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CodeElements goes to C++ implementations rather than header file RRS feed

  • Question

  • Hello, first and foremost, here are my specs:

    • Add-in for: Visual Studio 2008
    • Target Source evaluations: Managed and Native C++
    • Goals: Evaluate header files and comments in Doxygen format

    Secondly, I am aware of other Add-ins such as "AtomineerUtils" (which is an excellent Add-in), but it has become partially an self-education to learn as well for I looked at this for few days, so I'd still like to inquire if possible.  One thing I have suspicions of is that most of these Add-Ins that alters the C++ header files actually does its own parsing of the header files rather than walk through the EnvDTE.CodeElements...  (I'd imagine this is a better way to go because if the file(s) are not part of the VCProj, using CodeElements would not work.)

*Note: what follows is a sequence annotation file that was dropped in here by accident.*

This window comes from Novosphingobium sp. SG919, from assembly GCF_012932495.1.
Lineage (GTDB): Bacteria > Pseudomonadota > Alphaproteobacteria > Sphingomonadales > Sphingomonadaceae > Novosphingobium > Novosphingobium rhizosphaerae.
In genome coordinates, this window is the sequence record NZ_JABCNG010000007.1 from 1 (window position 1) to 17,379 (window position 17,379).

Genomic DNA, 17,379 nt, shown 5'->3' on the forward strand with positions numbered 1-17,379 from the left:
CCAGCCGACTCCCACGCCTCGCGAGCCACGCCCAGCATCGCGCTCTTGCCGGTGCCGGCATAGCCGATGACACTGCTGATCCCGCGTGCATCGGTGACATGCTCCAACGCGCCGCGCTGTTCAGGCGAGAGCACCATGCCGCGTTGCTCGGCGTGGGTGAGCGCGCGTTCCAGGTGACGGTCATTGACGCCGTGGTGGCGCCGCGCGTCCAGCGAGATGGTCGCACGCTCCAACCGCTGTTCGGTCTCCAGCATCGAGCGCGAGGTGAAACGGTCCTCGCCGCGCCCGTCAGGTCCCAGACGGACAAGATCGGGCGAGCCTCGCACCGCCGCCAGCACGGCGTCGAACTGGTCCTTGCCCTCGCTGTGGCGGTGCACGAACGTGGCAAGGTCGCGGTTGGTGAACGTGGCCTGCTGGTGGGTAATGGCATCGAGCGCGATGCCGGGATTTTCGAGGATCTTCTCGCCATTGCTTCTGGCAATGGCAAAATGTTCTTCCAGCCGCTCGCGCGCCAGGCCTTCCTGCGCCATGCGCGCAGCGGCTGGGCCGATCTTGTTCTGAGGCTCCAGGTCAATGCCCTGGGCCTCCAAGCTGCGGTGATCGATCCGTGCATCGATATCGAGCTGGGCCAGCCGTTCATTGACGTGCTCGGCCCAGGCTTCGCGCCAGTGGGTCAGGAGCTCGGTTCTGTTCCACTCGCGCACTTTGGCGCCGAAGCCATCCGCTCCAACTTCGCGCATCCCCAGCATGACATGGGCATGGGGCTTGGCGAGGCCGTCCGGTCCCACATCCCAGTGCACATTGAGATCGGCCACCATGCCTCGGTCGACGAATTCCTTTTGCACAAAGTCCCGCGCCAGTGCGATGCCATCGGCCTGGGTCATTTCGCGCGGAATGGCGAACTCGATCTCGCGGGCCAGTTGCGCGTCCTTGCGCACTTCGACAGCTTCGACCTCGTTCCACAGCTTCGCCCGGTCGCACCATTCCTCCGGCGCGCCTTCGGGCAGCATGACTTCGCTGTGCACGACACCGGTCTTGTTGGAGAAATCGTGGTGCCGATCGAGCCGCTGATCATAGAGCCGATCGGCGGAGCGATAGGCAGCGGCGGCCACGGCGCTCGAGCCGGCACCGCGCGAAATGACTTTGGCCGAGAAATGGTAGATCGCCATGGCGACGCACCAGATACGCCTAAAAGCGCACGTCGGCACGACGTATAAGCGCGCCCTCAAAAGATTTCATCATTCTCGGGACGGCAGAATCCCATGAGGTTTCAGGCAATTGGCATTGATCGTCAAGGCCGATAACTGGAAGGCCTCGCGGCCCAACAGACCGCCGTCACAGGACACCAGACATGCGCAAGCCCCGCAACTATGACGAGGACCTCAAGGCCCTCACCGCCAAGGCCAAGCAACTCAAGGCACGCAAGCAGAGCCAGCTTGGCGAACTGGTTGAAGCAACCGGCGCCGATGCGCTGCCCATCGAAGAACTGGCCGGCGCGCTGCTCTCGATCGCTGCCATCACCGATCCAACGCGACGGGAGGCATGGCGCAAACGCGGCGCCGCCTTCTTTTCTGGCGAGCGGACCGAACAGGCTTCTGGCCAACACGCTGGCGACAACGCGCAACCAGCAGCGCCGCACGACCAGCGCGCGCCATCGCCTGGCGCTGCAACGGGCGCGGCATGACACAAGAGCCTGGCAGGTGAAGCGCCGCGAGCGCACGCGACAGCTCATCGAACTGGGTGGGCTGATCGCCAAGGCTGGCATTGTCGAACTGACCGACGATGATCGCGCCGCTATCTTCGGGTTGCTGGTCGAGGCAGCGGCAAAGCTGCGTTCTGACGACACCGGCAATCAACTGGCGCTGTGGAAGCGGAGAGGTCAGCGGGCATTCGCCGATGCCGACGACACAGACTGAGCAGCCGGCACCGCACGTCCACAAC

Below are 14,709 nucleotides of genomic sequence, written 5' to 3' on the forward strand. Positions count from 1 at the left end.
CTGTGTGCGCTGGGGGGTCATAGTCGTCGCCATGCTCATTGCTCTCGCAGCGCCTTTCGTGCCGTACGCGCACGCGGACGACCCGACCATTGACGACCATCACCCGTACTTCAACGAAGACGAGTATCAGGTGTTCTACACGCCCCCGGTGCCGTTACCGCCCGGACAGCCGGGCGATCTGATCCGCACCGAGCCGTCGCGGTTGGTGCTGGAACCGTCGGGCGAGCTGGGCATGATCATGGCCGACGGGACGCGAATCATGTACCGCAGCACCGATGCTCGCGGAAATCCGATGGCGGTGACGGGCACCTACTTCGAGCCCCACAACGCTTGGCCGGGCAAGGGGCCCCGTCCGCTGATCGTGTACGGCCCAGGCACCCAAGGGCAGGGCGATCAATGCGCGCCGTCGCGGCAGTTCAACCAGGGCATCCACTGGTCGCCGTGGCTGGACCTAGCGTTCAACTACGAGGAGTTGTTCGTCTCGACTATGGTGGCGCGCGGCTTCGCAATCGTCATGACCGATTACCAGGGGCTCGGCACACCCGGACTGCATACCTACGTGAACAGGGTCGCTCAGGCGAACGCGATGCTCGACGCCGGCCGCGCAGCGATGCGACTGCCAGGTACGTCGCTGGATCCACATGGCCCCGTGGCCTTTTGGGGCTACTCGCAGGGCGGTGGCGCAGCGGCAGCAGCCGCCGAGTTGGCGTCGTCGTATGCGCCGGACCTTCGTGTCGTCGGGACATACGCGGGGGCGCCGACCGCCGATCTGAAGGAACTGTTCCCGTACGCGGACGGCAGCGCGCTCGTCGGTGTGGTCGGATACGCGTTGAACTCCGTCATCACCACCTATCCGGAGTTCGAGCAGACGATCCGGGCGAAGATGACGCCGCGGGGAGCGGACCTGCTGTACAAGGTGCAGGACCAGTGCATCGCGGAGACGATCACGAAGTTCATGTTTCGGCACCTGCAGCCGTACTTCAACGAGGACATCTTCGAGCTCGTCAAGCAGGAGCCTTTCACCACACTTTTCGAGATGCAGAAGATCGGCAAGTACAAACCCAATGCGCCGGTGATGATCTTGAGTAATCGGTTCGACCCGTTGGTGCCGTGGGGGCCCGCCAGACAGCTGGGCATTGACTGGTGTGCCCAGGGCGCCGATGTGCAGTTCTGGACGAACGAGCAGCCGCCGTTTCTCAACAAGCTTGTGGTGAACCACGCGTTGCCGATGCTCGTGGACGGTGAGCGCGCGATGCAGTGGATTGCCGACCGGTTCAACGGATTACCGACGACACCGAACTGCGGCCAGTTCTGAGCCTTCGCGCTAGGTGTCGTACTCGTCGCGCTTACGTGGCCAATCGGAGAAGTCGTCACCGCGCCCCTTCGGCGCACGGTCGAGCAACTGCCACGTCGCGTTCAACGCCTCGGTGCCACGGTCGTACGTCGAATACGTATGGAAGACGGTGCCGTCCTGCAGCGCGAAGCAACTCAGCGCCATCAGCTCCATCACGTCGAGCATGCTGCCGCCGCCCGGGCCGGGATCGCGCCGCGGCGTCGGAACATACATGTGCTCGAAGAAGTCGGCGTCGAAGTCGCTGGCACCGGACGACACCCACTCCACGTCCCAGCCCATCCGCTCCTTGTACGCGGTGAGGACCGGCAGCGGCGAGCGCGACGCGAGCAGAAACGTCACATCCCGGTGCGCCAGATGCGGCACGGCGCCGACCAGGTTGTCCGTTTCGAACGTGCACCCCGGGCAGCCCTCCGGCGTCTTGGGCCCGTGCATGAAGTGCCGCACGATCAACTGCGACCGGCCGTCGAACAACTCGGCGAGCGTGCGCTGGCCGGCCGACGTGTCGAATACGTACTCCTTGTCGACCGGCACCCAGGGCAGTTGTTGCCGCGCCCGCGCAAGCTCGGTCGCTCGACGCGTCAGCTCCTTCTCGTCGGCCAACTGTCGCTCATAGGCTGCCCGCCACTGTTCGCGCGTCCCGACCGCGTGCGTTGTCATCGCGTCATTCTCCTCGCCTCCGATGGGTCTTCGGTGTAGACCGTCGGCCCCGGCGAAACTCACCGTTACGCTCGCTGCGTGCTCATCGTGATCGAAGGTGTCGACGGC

In a nutshell, when the IntelliSense is deleted (.NCB file) and building itself, it won't be able to find the implementations of the function (vsCMElement.vsCMElementFunction) on time so rather than the .CPP file, it will correctly set towards the header file.

    Otherwise, when inspecting CodeElement (of the CodeElements) would point towards the CPP implementations rather than the header file where the function is declared.  Thus when inserting the Doxygen comment (at CodeElement.StartPoint.CreateEditPoint()), it will end up inserting in CPP file rather than header file.

    I'd imagine the initial question would be, what is the correct way (if other than to walk through and find each CodeElement in CodeElements) in Visual Studio 2008 to determine the element type vsCMElementFunction and set the StartPoint for editing, assuming the implementation is on the CPP side and declaration is in header file side and the file exists in the VCProj project file?